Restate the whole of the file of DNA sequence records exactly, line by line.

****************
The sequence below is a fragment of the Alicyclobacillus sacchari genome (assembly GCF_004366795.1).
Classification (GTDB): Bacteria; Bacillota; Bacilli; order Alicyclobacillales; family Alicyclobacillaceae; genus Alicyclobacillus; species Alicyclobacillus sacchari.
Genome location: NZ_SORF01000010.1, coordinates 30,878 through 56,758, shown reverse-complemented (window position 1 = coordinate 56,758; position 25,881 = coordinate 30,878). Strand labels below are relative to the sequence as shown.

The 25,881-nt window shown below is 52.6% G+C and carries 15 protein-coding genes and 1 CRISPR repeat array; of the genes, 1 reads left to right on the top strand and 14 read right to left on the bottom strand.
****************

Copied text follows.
The sequence below is a fragment of the Alicyclobacillus sacchari genome (assembly GCF_004366795.1).
Classification (GTDB): Bacteria; Bacillota; Bacilli; order Alicyclobacillales; family Alicyclobacillaceae; genus Alicyclobacillus; species Alicyclobacillus sacchari.
Genome location: NZ_SORF01000010.1, coordinates 30,878 through 56,758, shown reverse-complemented (window position 1 = coordinate 56,758; position 25,881 = coordinate 30,878). Strand labels below are relative to the sequence as shown.

The 25,881-nt window shown below is 52.6% G+C and carries 15 protein-coding genes and 1 CRISPR repeat array; of the genes, 1 reads left to right on the top strand and 14 read right to left on the bottom strand.